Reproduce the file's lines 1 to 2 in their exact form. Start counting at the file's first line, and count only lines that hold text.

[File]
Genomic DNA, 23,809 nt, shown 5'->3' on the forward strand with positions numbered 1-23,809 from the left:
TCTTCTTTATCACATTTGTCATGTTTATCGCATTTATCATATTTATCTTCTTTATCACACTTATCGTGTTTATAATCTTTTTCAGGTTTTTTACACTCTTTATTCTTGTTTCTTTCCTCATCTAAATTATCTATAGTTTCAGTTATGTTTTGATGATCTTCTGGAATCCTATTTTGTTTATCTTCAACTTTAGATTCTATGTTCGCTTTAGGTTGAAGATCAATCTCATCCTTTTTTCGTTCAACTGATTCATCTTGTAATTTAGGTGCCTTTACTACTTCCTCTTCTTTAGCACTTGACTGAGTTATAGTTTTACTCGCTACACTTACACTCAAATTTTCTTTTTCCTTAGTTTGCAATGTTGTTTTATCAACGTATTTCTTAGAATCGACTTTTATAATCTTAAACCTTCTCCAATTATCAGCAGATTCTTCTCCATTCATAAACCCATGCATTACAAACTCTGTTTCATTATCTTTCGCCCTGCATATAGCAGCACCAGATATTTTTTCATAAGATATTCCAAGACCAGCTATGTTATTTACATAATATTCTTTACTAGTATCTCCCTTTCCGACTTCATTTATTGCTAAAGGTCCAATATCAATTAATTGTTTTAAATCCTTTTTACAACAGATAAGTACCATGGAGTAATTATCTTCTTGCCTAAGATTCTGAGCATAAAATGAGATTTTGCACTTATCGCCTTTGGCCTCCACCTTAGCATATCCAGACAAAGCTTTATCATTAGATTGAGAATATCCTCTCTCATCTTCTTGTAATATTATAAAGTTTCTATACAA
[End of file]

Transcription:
Genomic DNA, 23,809 nt, shown 5'->3' on the forward strand with positions numbered 1-23,809 from the left:
TCTTCTTTATCACATTTGTCATGTTTATCGCATTTATCATATTTATCTTCTTTATCACACTTATCGTGTTTATAATCTTTTTCAGGTTTTTTACACTCTTTATTCTTGTTTCTTTCCTCATCTAAATTATCTATAGTTTCAGTTATGTTTTGATGATCTTCTGGAATCCTATTTTGTTTATCTTCAACTTTAGATTCTATGTTCGCTTTAGGTTGAAGATCAATCTCATCCTTTTTTCGTTCAACTGATTCATCTTGTAATTTAGGTGCCTTTACTACTTCCTCTTCTTTAGCACTTGACTGAGTTATAGTTTTACTCGCTACACTTACACTCAAATTTTCTTTTTCCTTAGTTTGCAATGTTGTTTTATCAACGTATTTCTTAGAATCGACTTTTATAATCTTAAACCTTCTCCAATTATCAGCAGATTCTTCTCCATTCATAAACCCATGCATTACAAACTCTGTTTCATTATCTTTCGCCCTGCATATAGCAGCACCAGATATTTTTTCATAAGATATTCCAAGACCAGCTATGTTATTTACATAATATTCTTTACTAGTATCTCCCTTTCCGACTTCATTTATTGCTAAAGGTCCAATATCAATTAATTGTTTTAAATCCTTTTTACAACAGATAAGTACCATGGAGTAATTATCTTCTTGCCTAAGATTCTGAGCATAAAATGAGATTTTGCACTTATCGCCTTTGGCCTCCACCTTAGCATATCCAGACAAAGCTTTATCATTAGATTGAGAATATCCTCTCTCATCTTCTTGTAATATTATAAAGTTTCTATACAA